Thirty-fifth Greater Sin: Eating of Carrion, Pork and Blood
The thirty-fifth of Greater sins is consuming carrion, pork and blood and all those things on which Allah (S.w.T.)’s name has not been invoked during its slaughter as reported by Amash from Imam Ja’far as-Sadiq (a.s.) and Fazl ibn Shazān from Imam ‘Ali Riďa (a.s.). This fact is also mentioned in the Qur’an in Surah al-Baqarah Verse 173, Surah al-An’ām Verse 145 and Surah an-Nahl Verse 116.
In Surah al-Mā’ida Verse 3 Allah (S.w.T.) says,
“Forbidden to you is that which dies of itself, and blood, and flesh of swine, and that on which any other name than that of Allah has been invoked, and the strangled (animal) and that beaten to death, and that killed by a fall and that killed by being smitten with the horn, and that which wild beast have eaten, except what you slaughter, and what is sacrificed on stones set up (for idols) and that you divide by the arrows; that is a transgression.” (Surah al-Mā’ida 5:3)
Every animal that dies without the proper religious procedure is Carrion and eating of it is prohibited. If it has warm blood then it would also be Najis (ritually impure), but if it is properly slaughtered it is pure and clean (except dog and pig which will be always Najis and never considered clean and pure).
In a compilation of Anjuman al-Tablighāt Islami it is mentioned that Islamic Jurisprudence has specified and discussed in detail and prescribed the animals whose flesh is allowed. Only an expert in Life science could fully appreciate justification on which these laws are based.
Islam has prohibited the flesh of all carnivorous animals because there is dirt in the stomachs of such animals. The flesh is dirty and smelly and its consumption causes illness. On the other hand herbivorous animals are mostly considered permissible. Animals having claws are considered Harām and hoofed animals are mostly considered Halāl though some are considered as Makruh (unpleasant) such as Horse, Ass etc. Birds that flap their wings more and glide less while flying are Halāl and those who glide more and flap their wings less are Harām. Islam has also prescribed rules for hunting. Hunting is permissible for hunters who hunt to feed their family or for their sustenance. Hunting is not allowed for fun and entertainment. One who goes for hunting just for fun and play has to recite full prayers (it is not considered Qasr) he should also observe fast because this journey of his is unIslamic. (End of quotation from the compilation of Anjuman Tablighat al-Islami)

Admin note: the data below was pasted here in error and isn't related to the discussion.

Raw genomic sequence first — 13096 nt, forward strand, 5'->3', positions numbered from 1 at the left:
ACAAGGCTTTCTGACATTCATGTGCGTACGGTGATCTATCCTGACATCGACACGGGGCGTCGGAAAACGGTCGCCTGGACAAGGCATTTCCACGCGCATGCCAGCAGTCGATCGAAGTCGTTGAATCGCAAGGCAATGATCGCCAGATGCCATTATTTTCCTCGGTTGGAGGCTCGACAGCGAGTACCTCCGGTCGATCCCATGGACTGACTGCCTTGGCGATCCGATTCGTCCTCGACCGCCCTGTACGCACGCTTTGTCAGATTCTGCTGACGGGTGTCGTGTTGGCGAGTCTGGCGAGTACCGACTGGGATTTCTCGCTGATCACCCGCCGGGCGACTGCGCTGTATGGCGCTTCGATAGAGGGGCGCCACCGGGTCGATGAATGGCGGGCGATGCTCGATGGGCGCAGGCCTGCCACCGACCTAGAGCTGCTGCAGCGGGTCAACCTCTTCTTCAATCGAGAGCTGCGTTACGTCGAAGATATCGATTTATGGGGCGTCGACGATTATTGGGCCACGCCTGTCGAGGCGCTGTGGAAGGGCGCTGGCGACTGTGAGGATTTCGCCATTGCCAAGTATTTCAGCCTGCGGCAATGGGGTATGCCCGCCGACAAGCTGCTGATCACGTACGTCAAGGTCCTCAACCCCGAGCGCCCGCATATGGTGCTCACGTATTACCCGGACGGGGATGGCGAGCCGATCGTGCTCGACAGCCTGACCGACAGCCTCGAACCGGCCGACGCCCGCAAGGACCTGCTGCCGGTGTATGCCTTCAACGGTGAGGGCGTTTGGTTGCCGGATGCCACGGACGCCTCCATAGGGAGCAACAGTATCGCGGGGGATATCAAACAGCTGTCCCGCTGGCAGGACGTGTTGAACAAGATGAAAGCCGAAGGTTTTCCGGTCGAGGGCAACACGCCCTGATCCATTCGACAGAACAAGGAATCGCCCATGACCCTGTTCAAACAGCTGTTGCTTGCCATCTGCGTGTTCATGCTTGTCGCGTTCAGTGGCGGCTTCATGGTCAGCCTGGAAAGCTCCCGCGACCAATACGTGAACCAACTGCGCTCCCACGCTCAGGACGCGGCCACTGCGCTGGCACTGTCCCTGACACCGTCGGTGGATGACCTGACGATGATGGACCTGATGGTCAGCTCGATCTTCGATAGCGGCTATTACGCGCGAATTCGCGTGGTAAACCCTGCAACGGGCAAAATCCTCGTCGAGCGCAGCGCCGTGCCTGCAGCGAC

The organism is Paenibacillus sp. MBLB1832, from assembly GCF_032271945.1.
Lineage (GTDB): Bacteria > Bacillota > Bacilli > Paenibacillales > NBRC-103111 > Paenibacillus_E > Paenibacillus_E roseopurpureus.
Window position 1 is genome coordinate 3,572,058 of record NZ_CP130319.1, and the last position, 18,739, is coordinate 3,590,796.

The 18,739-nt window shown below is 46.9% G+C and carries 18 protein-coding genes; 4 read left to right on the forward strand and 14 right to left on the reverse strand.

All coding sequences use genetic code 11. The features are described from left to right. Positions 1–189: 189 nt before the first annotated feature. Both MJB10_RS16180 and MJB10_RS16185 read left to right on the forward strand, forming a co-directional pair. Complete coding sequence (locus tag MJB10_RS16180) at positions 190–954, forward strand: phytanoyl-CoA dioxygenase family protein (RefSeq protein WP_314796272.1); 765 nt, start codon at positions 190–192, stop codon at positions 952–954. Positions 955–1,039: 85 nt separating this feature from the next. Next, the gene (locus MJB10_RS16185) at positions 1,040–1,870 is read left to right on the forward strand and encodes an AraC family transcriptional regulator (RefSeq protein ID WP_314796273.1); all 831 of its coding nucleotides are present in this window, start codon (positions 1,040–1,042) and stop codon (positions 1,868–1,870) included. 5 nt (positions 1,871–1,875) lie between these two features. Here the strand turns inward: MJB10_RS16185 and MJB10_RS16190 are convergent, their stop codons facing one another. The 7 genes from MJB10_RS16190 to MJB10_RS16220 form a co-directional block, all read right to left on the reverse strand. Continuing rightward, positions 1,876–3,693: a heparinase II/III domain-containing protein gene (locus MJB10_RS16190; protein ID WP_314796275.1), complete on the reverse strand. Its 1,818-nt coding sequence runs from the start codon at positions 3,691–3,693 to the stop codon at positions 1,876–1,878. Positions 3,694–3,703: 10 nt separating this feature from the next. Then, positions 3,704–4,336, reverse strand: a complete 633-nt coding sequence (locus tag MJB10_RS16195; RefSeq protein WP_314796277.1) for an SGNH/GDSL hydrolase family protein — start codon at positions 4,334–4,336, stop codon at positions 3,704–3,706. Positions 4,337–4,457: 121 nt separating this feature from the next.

Animals are of Three types: Terrestrial, aquatic and flying. Terrestrial animals are of two kinds, domestic and wild.
Among the domestic animals only goats, sheep, cow and camel are Halāl, while flesh of horse, donkey and mule is detestable (Makruh), other than these six animals all domestic animals are Harām, like cat etc.
None of the wild animals are Halāl except deers and its kinds like the mountain goats, (12 horns), wild Cow, wild donkey and mule. Flesh of all carnivorous animals is Harām whether they are strong and powerful like lions, leopard and jackals etc. or weak like the fox; and in the same way the flesh of rabbit which is not from wild animals is also Harām.
Reptiles like snakes and rats etc., whether domesticated or wild. Insects and worms and porcupines and lice etc. are also Harām.
Birds like pigeon and all its kind are Halāl. For example, ringdove, partridge, wild duck, ducks and its kinds. Also birds and its kinds like Bulbul (nightingale), Chandol (name of a bird). Surad (bird with broad head with a peak half-black and half-white who hunts other birds). Swan (Greyish with long head, which mostly lives on a date tree) Shagrāq - Greenish beautiful bird similar to pigeon, it has a red, green and black lining on its black feather.
Bat, peacocks who have webbed feet or birds strong enough which can tear apart animal; or hunting birds, like Charkh (one kind of bird) Eagle, Shahīn, Bāshiq (which is also called as Bāhsā) or a weak bird like Vulture or crow and its kind should be avoided, also Zāgh (crow which inhabits cultivated soil, and Baga whose colour is black and white, those fat and black crows which eat Carrion; all such birds should not be used for food.
Whatever has been said is available in traditions in explicit terms. Regarding birds about where there is no express command these can be considered Halāl by applying the criteria mentioned in the beginning of the chapter: Birds that flap their wings more and glide less during flight are Halāl. Besides they should have Three additional characteristics: an additional finger below the thigh, crop (craw) and gizzard.
The egg of a bird has the same order as its flesh. The egg of a Halāl bird is Halāl and the egg of Harām bird is Harām. In order to determine whether an egg of unknown origin belongs to a Halāl bird or Harām we must see its shape. If one end is pointed and the other is rounded, like the egg of hen or pigeon, it is Halāl. If it is exactly round, or oval having the same shape at both ends it is to be considered Harām.
We should also remember that a permissible animal becomes Harām on account of two things:
1) By eating Najasat
2) By having been sexually assaulted by a man. The details of laws concerning the same are available in Tauzihul Masael and books of jurisprudence.
As regards aquatic animals, only those fishes are Halāl which have scales even though they might have fallen off, like the scales of Kan-at (a kind of fish) (Qoba fish). This is a very naughty fish and it bangs itself on everything and loses its scale and only the scales of its tail remain.